4. jerry 2016-08-03 11:40

    What is now clear is a discussion about the most fundamental human right we have, clean drinking water. We are wasting it with ill planned CAFO’s that enrich a few at the huge expense of all. They cannot be allowed to increase and should be forced to shut down in a reasonable amount of time, say 5 years.

    Pipelines, that bring oil and other pollutants through our state, should be eliminated completely. The ones that exist at present, should be allowed to continue until there normal life cycle is complete and then removed. The Dakota Access, terminated right now.

    We will never have economic development that is meaningful without the understanding that our water must not be polluted or wasted in frivolous means like confinement and for that matter, irrigation. We know there are better ways to use water in agriculture and we should start the investment into those right now. Much of the land in South Dakota was never and will never be tillable for anything other than to pollute our rivers and streams. We jack so many chemicals into these arid places that it just runs off while the government (us) pays for that waste and pollution with crop guarantees. Talk about a racket, this is it.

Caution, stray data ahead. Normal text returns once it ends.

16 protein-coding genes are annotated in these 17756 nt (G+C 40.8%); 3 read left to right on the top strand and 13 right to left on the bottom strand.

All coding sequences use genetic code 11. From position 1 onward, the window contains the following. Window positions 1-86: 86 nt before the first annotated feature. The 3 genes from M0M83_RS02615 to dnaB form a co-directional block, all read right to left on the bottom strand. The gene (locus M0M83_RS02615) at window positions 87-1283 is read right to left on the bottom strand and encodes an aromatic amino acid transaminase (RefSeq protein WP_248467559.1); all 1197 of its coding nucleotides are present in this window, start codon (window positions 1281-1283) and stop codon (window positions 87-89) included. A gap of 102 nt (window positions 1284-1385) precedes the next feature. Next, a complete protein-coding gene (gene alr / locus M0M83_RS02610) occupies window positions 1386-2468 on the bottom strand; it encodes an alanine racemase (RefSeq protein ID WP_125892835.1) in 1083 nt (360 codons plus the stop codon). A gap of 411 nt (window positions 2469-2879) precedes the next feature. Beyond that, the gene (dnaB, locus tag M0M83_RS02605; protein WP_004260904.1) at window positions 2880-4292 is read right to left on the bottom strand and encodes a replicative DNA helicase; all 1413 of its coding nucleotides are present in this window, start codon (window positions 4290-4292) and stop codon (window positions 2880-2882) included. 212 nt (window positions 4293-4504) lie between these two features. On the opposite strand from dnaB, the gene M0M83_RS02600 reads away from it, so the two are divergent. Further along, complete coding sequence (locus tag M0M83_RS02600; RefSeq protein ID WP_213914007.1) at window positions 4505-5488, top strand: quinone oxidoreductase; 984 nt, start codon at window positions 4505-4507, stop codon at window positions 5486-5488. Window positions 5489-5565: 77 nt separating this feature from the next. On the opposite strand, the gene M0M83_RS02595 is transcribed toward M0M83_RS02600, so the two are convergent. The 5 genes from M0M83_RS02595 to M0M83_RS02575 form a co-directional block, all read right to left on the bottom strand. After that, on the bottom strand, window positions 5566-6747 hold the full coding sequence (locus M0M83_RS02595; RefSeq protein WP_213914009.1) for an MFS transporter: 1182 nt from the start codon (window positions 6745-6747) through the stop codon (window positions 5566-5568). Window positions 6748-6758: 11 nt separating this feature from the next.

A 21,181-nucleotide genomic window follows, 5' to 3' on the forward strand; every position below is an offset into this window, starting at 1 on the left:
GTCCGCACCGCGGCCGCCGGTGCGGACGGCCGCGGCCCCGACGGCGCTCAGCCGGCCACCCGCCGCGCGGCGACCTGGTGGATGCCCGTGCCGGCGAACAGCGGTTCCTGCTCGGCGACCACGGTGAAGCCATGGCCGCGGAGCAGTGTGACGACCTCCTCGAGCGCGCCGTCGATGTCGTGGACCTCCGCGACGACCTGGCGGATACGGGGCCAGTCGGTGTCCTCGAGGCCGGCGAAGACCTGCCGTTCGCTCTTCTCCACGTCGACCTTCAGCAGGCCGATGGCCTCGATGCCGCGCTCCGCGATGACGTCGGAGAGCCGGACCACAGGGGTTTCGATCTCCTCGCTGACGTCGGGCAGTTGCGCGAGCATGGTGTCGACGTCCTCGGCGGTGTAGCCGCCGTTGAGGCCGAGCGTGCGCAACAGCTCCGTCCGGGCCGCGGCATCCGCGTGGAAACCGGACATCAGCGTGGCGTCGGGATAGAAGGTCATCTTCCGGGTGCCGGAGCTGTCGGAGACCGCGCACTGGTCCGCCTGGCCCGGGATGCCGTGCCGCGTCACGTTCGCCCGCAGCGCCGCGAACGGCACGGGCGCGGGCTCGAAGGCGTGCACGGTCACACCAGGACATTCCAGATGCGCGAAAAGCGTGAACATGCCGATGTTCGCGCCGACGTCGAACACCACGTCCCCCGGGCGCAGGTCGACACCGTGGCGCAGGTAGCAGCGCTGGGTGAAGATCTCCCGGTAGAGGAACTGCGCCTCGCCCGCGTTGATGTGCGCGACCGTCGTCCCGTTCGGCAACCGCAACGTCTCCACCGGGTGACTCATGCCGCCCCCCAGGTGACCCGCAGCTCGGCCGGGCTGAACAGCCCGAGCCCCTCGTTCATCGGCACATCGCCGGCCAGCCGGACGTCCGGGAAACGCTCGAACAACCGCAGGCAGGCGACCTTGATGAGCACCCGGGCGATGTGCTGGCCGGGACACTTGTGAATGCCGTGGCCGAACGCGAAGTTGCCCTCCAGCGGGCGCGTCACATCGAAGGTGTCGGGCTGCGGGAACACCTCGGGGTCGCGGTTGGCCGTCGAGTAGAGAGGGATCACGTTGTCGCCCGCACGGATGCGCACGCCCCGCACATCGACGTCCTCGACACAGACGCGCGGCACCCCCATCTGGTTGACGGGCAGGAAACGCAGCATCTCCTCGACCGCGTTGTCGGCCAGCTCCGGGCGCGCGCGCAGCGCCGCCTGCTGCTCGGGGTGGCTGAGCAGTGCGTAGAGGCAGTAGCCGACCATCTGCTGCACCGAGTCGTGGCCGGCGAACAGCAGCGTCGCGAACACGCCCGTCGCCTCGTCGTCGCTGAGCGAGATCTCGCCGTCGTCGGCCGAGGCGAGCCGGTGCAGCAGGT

In the meantime, where in the hell is this 200 million going to come from? Thune and NOem say that we are broke as a joke. The state has that kind of money in a rainy day fund, why don’t they use that along with the 15 million they took from us for this year? I read someplace that the Rapid City School district has like 70 million in a rainy day fund. How many other government places in South Dakota have all these tax payer millions in rainy day funds? It is dry, the WEB needs the rain.